Of course, there are sexual references and then there are sexual references: when lyrics are degrading to women or sexualized, they can have a terrible effect on how boys treat girls. Such lyrics can also impair a teenage girl’s self-worth, which in turn might lead to a poor or distorted body image, eating disorders such as anorexia nervosa, depression, and even drug or alcohol abuse.

Teenagers just feel things more deeply and the thing is, once upon a time, there were lyrics like this:

I have often walked down this street before;

But the pavement always stayed beneath my feet before.

All at once am I Several stories high.

Knowing I’m on the street where you live.

Are there lilac trees in the heart of town?

Can you hear a lark in any other part of town?

Does enchantment pour Out of ev’ry door?

No, it’s just on the street where you live!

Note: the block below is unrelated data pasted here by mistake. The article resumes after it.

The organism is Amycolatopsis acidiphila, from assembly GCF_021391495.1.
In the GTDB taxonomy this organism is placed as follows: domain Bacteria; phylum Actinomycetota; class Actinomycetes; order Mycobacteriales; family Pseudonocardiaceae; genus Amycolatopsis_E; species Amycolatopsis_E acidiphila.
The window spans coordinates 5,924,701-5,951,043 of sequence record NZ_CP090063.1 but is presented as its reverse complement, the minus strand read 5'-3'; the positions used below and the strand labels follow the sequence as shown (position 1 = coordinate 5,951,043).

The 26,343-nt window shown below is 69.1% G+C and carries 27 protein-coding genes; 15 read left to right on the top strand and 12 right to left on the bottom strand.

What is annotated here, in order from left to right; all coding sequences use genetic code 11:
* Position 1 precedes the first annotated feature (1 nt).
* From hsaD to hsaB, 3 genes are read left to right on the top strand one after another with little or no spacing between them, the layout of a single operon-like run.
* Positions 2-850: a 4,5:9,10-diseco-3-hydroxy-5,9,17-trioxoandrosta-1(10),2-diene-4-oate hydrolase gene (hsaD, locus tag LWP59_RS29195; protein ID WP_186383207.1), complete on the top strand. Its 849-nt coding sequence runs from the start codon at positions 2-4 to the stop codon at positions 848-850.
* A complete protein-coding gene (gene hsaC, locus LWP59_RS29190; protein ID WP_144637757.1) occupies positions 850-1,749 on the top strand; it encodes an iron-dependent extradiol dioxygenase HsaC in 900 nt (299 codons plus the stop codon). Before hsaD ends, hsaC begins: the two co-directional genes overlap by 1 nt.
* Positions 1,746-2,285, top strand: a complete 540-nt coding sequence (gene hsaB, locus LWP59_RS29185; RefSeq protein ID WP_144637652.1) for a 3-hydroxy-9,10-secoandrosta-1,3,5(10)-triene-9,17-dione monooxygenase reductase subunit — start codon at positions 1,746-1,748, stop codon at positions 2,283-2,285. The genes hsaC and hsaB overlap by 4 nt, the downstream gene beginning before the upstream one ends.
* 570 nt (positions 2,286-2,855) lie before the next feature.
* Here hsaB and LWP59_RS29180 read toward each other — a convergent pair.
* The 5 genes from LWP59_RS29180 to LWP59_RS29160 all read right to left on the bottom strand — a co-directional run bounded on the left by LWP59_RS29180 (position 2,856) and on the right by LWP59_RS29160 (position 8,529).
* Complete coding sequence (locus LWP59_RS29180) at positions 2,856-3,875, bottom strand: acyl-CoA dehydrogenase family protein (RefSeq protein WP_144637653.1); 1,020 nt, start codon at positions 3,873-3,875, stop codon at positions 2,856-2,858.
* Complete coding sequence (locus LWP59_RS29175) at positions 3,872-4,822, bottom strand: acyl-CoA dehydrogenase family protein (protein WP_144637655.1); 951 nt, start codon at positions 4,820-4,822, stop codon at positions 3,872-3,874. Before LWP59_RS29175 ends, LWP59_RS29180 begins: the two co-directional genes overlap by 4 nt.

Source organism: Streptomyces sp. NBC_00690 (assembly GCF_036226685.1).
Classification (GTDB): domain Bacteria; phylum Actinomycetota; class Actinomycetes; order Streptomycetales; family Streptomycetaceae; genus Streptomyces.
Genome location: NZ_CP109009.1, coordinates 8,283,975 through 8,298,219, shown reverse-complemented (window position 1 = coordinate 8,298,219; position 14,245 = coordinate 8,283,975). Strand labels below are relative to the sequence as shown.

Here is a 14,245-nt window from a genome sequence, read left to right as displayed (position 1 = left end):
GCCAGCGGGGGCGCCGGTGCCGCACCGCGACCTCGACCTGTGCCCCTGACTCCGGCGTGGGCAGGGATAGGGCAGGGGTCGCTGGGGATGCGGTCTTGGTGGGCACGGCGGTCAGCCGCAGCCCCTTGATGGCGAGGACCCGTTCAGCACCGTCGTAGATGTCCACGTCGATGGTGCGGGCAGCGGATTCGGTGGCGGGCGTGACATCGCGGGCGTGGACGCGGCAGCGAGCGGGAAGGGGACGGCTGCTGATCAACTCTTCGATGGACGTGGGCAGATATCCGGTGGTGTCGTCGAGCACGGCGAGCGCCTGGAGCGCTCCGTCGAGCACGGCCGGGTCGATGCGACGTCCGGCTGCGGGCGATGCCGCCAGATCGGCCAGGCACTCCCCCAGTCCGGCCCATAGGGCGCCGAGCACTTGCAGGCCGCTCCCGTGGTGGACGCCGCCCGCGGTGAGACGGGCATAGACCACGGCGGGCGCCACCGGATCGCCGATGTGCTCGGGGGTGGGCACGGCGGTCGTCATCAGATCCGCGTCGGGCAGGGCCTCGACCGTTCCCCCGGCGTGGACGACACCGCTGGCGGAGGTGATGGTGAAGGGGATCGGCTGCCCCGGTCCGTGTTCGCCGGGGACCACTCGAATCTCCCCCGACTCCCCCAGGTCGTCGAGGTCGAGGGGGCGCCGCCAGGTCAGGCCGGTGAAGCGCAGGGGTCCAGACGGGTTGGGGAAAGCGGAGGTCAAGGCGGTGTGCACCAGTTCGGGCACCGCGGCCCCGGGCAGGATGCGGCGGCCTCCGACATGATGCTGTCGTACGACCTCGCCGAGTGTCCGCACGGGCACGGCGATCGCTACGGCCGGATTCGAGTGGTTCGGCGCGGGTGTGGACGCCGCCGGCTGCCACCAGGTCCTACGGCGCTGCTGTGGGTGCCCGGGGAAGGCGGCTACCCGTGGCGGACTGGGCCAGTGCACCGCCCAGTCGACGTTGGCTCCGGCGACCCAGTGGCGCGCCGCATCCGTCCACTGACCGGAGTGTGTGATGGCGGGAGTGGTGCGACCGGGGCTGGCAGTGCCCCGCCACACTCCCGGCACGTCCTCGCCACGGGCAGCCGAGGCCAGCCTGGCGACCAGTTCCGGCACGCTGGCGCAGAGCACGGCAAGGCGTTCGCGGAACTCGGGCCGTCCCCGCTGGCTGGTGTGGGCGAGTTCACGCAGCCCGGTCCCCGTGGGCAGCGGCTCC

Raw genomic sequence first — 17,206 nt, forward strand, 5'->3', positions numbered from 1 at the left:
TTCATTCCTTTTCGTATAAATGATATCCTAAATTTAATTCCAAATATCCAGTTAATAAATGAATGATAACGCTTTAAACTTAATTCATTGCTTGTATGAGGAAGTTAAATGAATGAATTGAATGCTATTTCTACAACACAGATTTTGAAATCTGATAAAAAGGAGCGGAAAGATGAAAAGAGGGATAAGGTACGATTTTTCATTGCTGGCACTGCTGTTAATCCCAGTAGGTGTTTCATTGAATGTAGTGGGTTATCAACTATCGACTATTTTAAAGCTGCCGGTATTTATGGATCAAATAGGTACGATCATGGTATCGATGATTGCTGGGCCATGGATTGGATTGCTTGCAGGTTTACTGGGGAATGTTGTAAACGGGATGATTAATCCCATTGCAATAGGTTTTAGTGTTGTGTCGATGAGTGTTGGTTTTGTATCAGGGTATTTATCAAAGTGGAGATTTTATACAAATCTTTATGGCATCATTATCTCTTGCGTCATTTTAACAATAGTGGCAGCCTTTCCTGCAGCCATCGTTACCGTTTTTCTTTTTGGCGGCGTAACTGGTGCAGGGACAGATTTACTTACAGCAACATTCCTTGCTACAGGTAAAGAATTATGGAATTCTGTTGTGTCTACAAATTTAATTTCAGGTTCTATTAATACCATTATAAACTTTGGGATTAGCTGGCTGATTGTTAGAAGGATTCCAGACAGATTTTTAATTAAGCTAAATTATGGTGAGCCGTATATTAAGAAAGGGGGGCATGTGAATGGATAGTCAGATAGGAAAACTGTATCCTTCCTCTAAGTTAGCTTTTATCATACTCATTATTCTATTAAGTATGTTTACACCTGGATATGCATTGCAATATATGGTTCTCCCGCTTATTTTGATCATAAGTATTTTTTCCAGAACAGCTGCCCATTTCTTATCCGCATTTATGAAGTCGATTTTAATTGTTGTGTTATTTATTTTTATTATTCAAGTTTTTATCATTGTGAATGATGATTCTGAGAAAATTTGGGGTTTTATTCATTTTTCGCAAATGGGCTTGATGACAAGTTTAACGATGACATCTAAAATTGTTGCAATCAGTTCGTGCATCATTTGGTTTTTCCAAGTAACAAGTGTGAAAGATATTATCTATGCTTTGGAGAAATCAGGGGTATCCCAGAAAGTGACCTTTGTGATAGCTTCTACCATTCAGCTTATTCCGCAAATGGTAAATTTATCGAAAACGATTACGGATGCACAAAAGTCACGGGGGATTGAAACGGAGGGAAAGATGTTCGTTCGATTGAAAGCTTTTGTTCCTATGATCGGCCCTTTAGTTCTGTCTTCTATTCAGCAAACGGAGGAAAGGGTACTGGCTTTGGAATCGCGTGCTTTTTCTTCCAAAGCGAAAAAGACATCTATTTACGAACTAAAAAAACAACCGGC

And oh! The towering feeling

Just to know somehow you are near.

The overpowering feeling

That any second you may suddenly appear!

People stop and stare. They don’t bother me.

For there’s no where else on earth that I would rather be.

Let the time go by, I won’t care if I

Can be here on the street where you live.

Lyrics such as these were innocent and dreamy, causing the listener at most, to swoon. But these are not the sweet nothings being piped into your children’s ears today. Instead, teenage boys hear lyrics that suggest they force themselves on women and treat them as sexual objects to collect. And teenage girls learn that their main value is to give sexual pleasure to anyone who demands it from them.